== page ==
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Tragedies should never be forgotten

April 18, 2013

 

It seems as if tragedies happen in an endless cycle.

 

A horrible event like the bombings at the Boston Marathon happen, and thus begins a new cycle.

 

Many in the nation feel deep sadness such as thatfelt for the 27 murdered victims in the Sandy Hook Massacre.

 

People panic and become paranoid. They wonder, “Can something like this happen where I live or will it happen where I live?”

 

Questions begin to be asked: Who did this? Why did they do it? Why wasn’t it prevented? What can we do to keep something from happening like this again?

 

Suspects are searched for, some found, some not.

 

If the suspect is not caught, people feel terror. If the suspect is caught, people still feel terror.

 

People ask themselves, “How could this happen?” or “What kind of monster would do this?”

 

The perpetrator is discovered to not be such a monster after all –- they are just a normal person who just went crazy or has a history of mental illness that was either ignored or not recognized.

 

Then the blame game starts: The government didn’t do enough. The government did that. This was just all an elaborate conspiracy!

 

The push for new legislation begins. More security is need -– lots more security! New bill, new bill, new bill!

 

Either the legislation gets passed, gets watered down by a compromise, or just fails to go through.

 

The legislation is named after one of the victims or the event.

 

People feel a little better and a little safer.

 

A memorial is put together for the victims.

 

Time passes, and people recall what happened not too long ago.

 

As the years pass, and the fifth anniversary of the horrible event takes place with a little less sadness than when it first happened, but the memory is still fresh in the mind.

 

Five more years go by, and people remember the tragedy on the 10th anniversary. The painful memories of the event begin to diminish a little, except for those who were affected personally by the event.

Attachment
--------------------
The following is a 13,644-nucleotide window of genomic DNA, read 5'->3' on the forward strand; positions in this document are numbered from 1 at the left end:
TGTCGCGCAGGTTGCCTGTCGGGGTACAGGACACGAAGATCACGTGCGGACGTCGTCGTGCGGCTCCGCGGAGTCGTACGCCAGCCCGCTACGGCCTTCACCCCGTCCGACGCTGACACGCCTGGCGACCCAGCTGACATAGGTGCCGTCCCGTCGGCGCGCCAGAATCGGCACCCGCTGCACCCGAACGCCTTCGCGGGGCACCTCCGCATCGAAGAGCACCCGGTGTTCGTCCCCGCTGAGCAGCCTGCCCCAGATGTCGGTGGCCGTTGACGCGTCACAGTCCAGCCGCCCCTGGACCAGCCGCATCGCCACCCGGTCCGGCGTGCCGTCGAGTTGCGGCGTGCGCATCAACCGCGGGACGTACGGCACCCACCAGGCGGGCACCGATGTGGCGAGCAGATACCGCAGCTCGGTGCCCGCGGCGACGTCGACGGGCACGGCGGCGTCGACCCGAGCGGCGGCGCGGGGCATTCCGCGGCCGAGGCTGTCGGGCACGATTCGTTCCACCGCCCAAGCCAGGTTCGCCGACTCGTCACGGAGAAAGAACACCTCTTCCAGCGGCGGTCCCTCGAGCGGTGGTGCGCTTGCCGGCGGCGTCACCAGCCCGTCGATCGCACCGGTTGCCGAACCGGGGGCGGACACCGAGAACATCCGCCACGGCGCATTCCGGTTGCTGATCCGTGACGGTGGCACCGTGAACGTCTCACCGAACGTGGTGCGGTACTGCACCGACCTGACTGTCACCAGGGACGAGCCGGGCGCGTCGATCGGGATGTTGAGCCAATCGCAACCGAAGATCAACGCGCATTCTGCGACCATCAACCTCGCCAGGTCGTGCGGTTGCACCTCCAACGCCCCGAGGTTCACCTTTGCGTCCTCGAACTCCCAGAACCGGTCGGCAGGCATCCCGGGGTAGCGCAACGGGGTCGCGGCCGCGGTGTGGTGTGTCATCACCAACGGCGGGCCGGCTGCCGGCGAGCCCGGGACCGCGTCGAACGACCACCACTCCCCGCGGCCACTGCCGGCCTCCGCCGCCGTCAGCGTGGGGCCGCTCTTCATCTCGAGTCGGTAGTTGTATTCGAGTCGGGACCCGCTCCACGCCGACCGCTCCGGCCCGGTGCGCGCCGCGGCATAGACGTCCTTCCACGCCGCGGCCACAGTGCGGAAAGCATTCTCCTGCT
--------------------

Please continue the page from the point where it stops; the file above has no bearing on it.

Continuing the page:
It becomes OK to joke about the event. A movie might get made, a few books are written.

 

More time passes, and the event soon becomes a distant memory like Pearl Harbor or more recently the Oklahoma bombings.

 

But what people fail to do in every cycle is remember the victims of these events.

 

Are any of the Holocaust victims’ names remembered or those who died in 9/11 except for on the memorial plaques and in the museums? Yes, their names are on the memorial, but is the emotion there when a person looks at that inscription?

 

Go watch the videos of the 9/11 attacks, look up the photos of the children from the Sandy Hook Massacre and watch the videos of the bombings as many times as it takes to ingrain the memory into the brain.

 

Care about the victims.

 

Do not forget their names, write the names and post them on a wall, write them in a book. Remember those names.

 

Do not let time diminish their names to simply residing on a slab of marble or a piece of paper. Marble can keep the name alive, but not the emotion.

 

Remember the victims – Martin Richard,  Krystle Campbell, Lu Lingzi – of the bombings that took place during the Boston Marathon and any future tragedy.

 

Don’t repeat the cycle.

 

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